- Flowing over and around huge slabs of limestone, the Pedernales River can be turbulent. But most often it is tranquil, and a great place to relax and recharge. The park is just 30 miles west of Austin. Come over for an afternoon swim or hike, or load up your gear for an overnight adventure. The river awaits! At Pedernales Falls State Park, you can camp, hike, mountain bike, picnic, geocache, bird watch and ride horses. On the river, you can swim, wade, tube or fish.
- Phil Hardberger Park – San Antonio, TX
- Phil Hardberger Park is a 330-acre sustainable natural urban park, complete with a nature center, outdoor classrooms, dog parks, play areas and trails for walking, hiking, and biking that will be used for generations to come. This is the best place in San Antonio to feel the wild. The park has 7.5 miles of trails that connect to the greater Howard Peak Greenway. A land bridge over Wurzbach Parkway connects both sides of the park.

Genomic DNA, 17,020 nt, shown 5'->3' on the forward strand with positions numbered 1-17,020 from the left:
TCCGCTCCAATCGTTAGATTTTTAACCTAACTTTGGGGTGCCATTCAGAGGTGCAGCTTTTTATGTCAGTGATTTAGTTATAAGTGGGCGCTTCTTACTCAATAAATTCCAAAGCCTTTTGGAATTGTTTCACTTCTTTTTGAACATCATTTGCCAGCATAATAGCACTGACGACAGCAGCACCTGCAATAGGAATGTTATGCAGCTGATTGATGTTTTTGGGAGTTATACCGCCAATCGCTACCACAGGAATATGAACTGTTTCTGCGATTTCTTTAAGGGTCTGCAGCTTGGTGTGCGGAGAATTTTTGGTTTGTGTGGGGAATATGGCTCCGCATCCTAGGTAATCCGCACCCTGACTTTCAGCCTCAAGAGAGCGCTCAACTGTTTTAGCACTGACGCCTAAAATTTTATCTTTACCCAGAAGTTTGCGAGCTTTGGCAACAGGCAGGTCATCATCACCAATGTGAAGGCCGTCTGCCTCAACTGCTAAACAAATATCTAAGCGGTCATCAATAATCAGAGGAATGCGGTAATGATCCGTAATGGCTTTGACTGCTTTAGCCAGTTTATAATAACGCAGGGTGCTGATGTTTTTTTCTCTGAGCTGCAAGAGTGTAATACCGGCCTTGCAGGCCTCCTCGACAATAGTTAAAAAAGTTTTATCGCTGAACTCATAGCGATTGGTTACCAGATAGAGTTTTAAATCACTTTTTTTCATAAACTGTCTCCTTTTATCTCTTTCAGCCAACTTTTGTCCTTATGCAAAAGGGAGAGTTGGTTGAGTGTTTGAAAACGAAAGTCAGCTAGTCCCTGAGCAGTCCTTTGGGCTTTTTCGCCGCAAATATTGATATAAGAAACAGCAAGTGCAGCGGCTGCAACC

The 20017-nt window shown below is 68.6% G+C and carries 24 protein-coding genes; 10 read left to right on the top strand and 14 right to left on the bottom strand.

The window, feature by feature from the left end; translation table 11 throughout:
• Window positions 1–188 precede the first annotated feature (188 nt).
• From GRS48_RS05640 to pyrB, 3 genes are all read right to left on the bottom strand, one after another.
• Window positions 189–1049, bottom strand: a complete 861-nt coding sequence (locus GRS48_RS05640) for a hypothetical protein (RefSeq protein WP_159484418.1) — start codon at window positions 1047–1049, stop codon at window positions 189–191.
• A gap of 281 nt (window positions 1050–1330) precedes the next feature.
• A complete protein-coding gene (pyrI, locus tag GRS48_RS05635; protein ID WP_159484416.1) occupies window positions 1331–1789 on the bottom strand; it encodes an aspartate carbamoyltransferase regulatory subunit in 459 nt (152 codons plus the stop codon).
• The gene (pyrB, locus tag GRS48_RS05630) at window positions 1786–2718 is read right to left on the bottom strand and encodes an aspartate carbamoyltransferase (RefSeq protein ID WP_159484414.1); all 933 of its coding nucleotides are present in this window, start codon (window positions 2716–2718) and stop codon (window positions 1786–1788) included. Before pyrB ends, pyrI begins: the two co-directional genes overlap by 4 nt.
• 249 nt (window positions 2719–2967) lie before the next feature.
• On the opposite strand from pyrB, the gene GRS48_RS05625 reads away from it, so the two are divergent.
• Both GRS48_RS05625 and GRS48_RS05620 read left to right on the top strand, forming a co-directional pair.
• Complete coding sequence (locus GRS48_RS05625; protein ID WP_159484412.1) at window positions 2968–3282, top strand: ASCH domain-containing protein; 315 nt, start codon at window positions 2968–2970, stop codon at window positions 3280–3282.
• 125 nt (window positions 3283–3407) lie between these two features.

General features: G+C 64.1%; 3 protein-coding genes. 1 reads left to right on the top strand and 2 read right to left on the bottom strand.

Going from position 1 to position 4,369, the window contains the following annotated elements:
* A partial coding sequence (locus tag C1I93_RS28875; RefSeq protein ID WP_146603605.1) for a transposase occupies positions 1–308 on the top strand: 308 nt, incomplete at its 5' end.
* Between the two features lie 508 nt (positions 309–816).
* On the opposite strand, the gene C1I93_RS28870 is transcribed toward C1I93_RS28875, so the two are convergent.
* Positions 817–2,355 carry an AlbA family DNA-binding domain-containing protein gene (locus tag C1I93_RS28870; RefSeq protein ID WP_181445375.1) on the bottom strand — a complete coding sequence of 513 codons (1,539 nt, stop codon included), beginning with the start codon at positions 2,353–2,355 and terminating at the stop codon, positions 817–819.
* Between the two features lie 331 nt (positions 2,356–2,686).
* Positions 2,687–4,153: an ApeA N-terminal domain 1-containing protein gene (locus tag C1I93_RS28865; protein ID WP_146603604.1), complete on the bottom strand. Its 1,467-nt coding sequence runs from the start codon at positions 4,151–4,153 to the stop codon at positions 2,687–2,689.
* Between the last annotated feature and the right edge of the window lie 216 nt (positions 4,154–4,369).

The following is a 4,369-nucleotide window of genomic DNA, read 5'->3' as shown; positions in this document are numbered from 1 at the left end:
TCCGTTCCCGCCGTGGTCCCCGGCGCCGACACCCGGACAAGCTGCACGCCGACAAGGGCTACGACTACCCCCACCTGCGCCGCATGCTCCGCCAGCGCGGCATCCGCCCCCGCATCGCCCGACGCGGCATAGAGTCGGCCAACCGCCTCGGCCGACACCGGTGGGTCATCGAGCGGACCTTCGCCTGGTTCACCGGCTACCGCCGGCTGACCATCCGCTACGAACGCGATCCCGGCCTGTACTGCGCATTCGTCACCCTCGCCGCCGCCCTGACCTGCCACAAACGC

- Milton Reimers Ranch – Dripping Springs, TX
- This pristine parkland, open space and reserve land in western Travis County with almost 3 miles of continuous frontage along the Pedernales River is the largest parkland acquisition in the history of Travis County. The Central Texas rock-climbing community views Reimers Ranch as a destination with world-class rock climbing. The active local mountain biking community likewise enjoys Reimers Ranch’s over 18 miles of trails through the classic Central Texas landscape. Additional activities and amenities include: astronomical observatory, educational programs, equestrian trail riding, fishing, guided tours, hiking, monthly bird walks, and swimming.
- Reveille Peak Ranch – Burnet, TX
- Reveille Peak Ranch combines a love for the land with the spirit of adventure. A 1,300-acre outdoor event and adventure center just outside of Burnet, Texas, Reveille Peak Ranch provides the beauty and thrill of the natural outdoors, while still being just an hour from Austin.